Oct 21, 2021
5 min read

The Top 5 Supply Chain Attacks of 2021 (So Far) and How to Mitigate Them

Supply chain attacks, also known as third-party attacks, make organizations vulnerable by increasing their attack surface through partners, vendors, suppliers, and other external parties. But your supply chain doesn’t have to pose a risk to your sensitive information. Let’s look at some of the major supply chain attacks that have taken place this year and examine how they could have been prevented. 

1. Accellion File Transfer Application Breach

Accellion is a file sharing and collaboration solution. In 2020 and 2021, Accellion’s File Transfer Application was breached twice. During these breaches, attackers were able to gain access to Accelion’s customers that were using the Accellion application. Many companies were impacted, including leading healthcare and financial institutions.

How Zero Trust Could Have Helped Mitigate the Accellion Breach Risk

Zero trust is an access model that assumes any user could be potentially compromised at any point. Therefore, continuous authorization is conducted to verify identities. Had this approach been in place, the perpetrators of this attack would not have been able to progress laterally even if they did gain initial access. Strong authentication requirements would also have prevented them from accessing any organization applications or systems.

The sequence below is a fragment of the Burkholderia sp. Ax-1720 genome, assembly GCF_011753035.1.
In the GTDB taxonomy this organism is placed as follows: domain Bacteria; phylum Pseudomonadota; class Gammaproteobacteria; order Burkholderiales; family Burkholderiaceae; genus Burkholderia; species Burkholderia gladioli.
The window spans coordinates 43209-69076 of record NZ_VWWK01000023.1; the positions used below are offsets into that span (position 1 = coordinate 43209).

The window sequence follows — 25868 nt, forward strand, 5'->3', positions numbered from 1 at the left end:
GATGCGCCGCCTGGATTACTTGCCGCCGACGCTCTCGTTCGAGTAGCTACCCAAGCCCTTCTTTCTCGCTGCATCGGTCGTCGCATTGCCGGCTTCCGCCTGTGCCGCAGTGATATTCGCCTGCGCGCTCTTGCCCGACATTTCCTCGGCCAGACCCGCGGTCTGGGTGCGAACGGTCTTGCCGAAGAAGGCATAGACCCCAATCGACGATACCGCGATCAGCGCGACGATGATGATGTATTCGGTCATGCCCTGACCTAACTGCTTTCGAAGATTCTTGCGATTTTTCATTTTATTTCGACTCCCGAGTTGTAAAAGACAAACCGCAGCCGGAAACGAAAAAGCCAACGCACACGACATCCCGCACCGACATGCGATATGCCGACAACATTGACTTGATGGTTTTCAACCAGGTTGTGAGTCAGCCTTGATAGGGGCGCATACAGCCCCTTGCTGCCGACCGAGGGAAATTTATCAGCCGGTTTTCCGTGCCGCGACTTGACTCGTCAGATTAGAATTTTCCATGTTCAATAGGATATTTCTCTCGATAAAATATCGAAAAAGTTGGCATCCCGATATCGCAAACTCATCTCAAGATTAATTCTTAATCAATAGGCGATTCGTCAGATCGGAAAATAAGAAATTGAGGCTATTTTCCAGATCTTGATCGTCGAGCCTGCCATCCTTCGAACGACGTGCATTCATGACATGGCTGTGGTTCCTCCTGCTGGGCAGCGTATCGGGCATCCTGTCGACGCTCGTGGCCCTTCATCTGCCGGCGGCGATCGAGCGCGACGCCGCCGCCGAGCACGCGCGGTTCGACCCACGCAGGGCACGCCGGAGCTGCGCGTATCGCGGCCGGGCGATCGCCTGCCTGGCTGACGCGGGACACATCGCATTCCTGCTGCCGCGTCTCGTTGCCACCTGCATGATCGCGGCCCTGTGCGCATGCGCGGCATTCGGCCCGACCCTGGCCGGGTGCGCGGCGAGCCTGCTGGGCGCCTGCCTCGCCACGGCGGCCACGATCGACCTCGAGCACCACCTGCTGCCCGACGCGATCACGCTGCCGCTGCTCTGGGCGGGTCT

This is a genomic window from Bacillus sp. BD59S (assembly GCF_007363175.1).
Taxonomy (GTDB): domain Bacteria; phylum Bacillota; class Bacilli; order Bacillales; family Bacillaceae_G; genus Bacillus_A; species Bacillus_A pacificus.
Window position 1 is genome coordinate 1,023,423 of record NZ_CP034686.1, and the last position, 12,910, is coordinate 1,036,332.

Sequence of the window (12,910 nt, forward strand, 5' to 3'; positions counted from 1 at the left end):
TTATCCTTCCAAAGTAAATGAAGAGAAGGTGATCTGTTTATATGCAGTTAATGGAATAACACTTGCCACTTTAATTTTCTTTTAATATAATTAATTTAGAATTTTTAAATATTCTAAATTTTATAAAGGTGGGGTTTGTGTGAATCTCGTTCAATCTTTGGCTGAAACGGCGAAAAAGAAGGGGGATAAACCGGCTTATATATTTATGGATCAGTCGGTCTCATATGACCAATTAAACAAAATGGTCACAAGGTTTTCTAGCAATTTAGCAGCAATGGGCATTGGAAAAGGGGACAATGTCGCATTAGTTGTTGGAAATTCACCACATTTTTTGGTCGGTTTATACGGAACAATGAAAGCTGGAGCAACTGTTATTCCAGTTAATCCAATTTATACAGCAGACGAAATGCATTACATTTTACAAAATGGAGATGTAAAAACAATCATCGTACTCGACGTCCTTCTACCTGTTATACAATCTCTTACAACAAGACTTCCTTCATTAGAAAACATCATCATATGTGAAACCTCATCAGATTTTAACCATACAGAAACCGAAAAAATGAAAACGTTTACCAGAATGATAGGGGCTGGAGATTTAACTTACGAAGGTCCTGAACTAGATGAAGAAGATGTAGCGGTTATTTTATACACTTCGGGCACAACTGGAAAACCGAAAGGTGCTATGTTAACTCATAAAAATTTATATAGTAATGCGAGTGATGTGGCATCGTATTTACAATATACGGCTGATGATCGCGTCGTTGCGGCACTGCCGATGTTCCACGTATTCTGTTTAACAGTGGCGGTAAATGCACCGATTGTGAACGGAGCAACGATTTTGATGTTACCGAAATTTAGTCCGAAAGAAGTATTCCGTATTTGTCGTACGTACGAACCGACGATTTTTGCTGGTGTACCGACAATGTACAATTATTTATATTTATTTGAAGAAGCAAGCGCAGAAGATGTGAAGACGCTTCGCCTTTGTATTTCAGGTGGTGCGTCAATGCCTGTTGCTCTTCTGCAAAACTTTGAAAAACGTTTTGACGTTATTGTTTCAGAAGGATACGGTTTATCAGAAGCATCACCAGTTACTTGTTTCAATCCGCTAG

In addition, Cyolo provides virtual patching to end of life systems that don’t have patches for zero day attacks. As a result, Cyolo can protect legacy systems even if they fall victim to supply chain attacks.

2. Audi, Volkswagen, Mercedes-Benz Data Leak

These three leading automotive OEMs each worked with vendors that left their sensitive information on a publicly available cloud. This unsecured data was then accessed by unauthorized parties.

How Zero Trust Could Have Helped Prevent the Audi, Volkswagen and Mercedes Benz Breaches

Zero trust architecture enables organizations to protect themselves and their assets even if their supply chains suffer information leaks. To ensure that data and resources do not leave the organization, a supplier or vendor who needs access must be explicitly authorized each and every time. In addition, the actions of all third parties are monitored in real-time, and the organization is empowered to determine whether they can take potentially risky actions like copying or editing information.

3. Click Studios Password Breach

Click Studios provides an enterprise password manager solution, Passwordstate. It was breached when attackers exploited the app’s update mechanism to deliver malware to customers. As a result, attackers were able to extract credentials, domain names, running processes, computer names, and more - from possibly hundreds of thousands of organizations.

How Zero Trust Could Have Helped Mitigate the Click Studios Breach Risk

Cyolo’s zero trust solution provides a personal vault instead of a central password database. This method of secure storage ensures that attackers do not have a single resource to attack if they want to expose a large number of passwords. In addition, Cyolo provides a passwordless user experience, rendering password attacks obsolete. In any case, we strongly recommend organizations implement multi-factor authentication (MFA). That way, even if their passwords are compromised, assets remain safe.